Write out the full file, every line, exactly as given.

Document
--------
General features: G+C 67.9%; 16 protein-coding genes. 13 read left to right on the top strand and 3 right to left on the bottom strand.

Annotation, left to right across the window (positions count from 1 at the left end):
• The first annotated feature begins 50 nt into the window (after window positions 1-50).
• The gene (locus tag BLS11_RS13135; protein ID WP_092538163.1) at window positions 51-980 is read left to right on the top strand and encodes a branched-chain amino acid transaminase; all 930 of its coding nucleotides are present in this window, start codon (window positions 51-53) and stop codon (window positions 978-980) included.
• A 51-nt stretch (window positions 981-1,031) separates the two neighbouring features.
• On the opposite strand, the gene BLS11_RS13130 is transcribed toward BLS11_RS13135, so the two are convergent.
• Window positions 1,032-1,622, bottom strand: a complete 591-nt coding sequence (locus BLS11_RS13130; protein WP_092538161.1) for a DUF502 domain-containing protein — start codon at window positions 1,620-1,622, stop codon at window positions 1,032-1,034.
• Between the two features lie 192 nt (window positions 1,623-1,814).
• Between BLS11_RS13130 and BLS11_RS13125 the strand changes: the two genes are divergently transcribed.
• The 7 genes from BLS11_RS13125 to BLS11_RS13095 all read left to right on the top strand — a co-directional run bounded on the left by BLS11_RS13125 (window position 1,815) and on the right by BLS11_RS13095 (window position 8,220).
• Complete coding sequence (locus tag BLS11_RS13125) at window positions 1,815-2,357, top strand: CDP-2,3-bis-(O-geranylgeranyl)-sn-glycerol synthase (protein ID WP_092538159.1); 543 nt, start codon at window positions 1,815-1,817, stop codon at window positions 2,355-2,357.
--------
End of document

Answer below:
General features: G+C 67.9%; 16 protein-coding genes. 13 read left to right on the top strand and 3 right to left on the bottom strand.

Annotation, left to right across the window (positions count from 1 at the left end):
• The first annotated feature begins 50 nt into the window (after window positions 1-50).
• The gene (locus tag BLS11_RS13135; protein ID WP_092538163.1) at window positions 51-980 is read left to right on the top strand and encodes a branched-chain amino acid transaminase; all 930 of its coding nucleotides are present in this window, start codon (window positions 51-53) and stop codon (window positions 978-980) included.
• A 51-nt stretch (window positions 981-1,031) separates the two neighbouring features.
• On the opposite strand, the gene BLS11_RS13130 is transcribed toward BLS11_RS13135, so the two are convergent.
• Window positions 1,032-1,622, bottom strand: a complete 591-nt coding sequence (locus BLS11_RS13130; protein WP_092538161.1) for a DUF502 domain-containing protein — start codon at window positions 1,620-1,622, stop codon at window positions 1,032-1,034.
• Between the two features lie 192 nt (window positions 1,623-1,814).
• Between BLS11_RS13130 and BLS11_RS13125 the strand changes: the two genes are divergently transcribed.
• The 7 genes from BLS11_RS13125 to BLS11_RS13095 all read left to right on the top strand — a co-directional run bounded on the left by BLS11_RS13125 (window position 1,815) and on the right by BLS11_RS13095 (window position 8,220).
• Complete coding sequence (locus tag BLS11_RS13125) at window positions 1,815-2,357, top strand: CDP-2,3-bis-(O-geranylgeranyl)-sn-glycerol synthase (protein ID WP_092538159.1); 543 nt, start codon at window positions 1,815-1,817, stop codon at window positions 2,355-2,357.